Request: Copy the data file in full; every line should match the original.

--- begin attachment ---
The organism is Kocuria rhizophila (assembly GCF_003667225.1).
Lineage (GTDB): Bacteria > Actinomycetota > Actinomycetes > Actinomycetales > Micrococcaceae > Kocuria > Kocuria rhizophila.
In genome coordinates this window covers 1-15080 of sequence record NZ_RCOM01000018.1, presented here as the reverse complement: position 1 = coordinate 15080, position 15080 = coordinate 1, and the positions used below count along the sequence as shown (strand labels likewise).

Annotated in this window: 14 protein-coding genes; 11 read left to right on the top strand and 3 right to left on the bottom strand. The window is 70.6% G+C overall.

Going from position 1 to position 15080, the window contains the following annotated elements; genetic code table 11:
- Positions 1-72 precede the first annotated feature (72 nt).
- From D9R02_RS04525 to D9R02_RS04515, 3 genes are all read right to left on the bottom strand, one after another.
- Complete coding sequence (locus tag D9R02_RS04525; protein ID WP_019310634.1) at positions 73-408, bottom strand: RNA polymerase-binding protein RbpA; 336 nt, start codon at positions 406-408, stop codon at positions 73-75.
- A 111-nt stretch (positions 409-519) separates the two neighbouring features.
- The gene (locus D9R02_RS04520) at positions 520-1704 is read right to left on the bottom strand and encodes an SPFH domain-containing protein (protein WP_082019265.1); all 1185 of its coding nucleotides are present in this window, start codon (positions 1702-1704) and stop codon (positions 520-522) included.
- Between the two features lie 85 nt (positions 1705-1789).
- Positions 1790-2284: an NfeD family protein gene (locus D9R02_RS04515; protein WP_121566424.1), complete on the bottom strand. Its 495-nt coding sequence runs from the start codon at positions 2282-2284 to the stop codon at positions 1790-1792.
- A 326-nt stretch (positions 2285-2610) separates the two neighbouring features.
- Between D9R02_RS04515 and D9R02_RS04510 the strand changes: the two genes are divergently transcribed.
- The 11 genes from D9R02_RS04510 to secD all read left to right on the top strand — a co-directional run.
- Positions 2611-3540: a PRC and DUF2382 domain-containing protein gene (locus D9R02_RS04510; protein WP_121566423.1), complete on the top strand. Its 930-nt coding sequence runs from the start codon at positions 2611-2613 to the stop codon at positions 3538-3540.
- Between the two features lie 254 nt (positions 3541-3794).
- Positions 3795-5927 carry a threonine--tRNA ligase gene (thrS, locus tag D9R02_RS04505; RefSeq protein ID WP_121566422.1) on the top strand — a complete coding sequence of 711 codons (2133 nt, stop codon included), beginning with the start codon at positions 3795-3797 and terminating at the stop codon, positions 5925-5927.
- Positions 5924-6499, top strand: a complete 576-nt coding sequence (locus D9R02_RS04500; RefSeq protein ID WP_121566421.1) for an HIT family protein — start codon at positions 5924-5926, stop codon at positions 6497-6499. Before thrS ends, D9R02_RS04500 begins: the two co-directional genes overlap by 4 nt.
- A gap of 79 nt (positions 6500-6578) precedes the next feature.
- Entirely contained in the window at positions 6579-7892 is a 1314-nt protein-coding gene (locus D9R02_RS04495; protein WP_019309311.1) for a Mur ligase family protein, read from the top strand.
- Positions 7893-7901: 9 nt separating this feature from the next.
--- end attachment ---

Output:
The organism is Kocuria rhizophila (assembly GCF_003667225.1).
Lineage (GTDB): Bacteria > Actinomycetota > Actinomycetes > Actinomycetales > Micrococcaceae > Kocuria > Kocuria rhizophila.
In genome coordinates this window covers 1-15080 of sequence record NZ_RCOM01000018.1, presented here as the reverse complement: position 1 = coordinate 15080, position 15080 = coordinate 1, and the positions used below count along the sequence as shown (strand labels likewise).

Annotated in this window: 14 protein-coding genes; 11 read left to right on the top strand and 3 right to left on the bottom strand. The window is 70.6% G+C overall.

Going from position 1 to position 15080, the window contains the following annotated elements; genetic code table 11:
- Positions 1-72 precede the first annotated feature (72 nt).
- From D9R02_RS04525 to D9R02_RS04515, 3 genes are all read right to left on the bottom strand, one after another.
- Complete coding sequence (locus tag D9R02_RS04525; protein ID WP_019310634.1) at positions 73-408, bottom strand: RNA polymerase-binding protein RbpA; 336 nt, start codon at positions 406-408, stop codon at positions 73-75.
- A 111-nt stretch (positions 409-519) separates the two neighbouring features.
- The gene (locus D9R02_RS04520) at positions 520-1704 is read right to left on the bottom strand and encodes an SPFH domain-containing protein (protein WP_082019265.1); all 1185 of its coding nucleotides are present in this window, start codon (positions 1702-1704) and stop codon (positions 520-522) included.
- Between the two features lie 85 nt (positions 1705-1789).
- Positions 1790-2284: an NfeD family protein gene (locus D9R02_RS04515; protein WP_121566424.1), complete on the bottom strand. Its 495-nt coding sequence runs from the start codon at positions 2282-2284 to the stop codon at positions 1790-1792.
- A 326-nt stretch (positions 2285-2610) separates the two neighbouring features.
- Between D9R02_RS04515 and D9R02_RS04510 the strand changes: the two genes are divergently transcribed.
- The 11 genes from D9R02_RS04510 to secD all read left to right on the top strand — a co-directional run.
- Positions 2611-3540: a PRC and DUF2382 domain-containing protein gene (locus D9R02_RS04510; protein WP_121566423.1), complete on the top strand. Its 930-nt coding sequence runs from the start codon at positions 2611-2613 to the stop codon at positions 3538-3540.
- Between the two features lie 254 nt (positions 3541-3794).
- Positions 3795-5927 carry a threonine--tRNA ligase gene (thrS, locus tag D9R02_RS04505; RefSeq protein ID WP_121566422.1) on the top strand — a complete coding sequence of 711 codons (2133 nt, stop codon included), beginning with the start codon at positions 3795-3797 and terminating at the stop codon, positions 5925-5927.
- Positions 5924-6499, top strand: a complete 576-nt coding sequence (locus D9R02_RS04500; RefSeq protein ID WP_121566421.1) for an HIT family protein — start codon at positions 5924-5926, stop codon at positions 6497-6499. Before thrS ends, D9R02_RS04500 begins: the two co-directional genes overlap by 4 nt.
- A gap of 79 nt (positions 6500-6578) precedes the next feature.
- Entirely contained in the window at positions 6579-7892 is a 1314-nt protein-coding gene (locus D9R02_RS04495; protein WP_019309311.1) for a Mur ligase family protein, read from the top strand.
- Positions 7893-7901: 9 nt separating this feature from the next.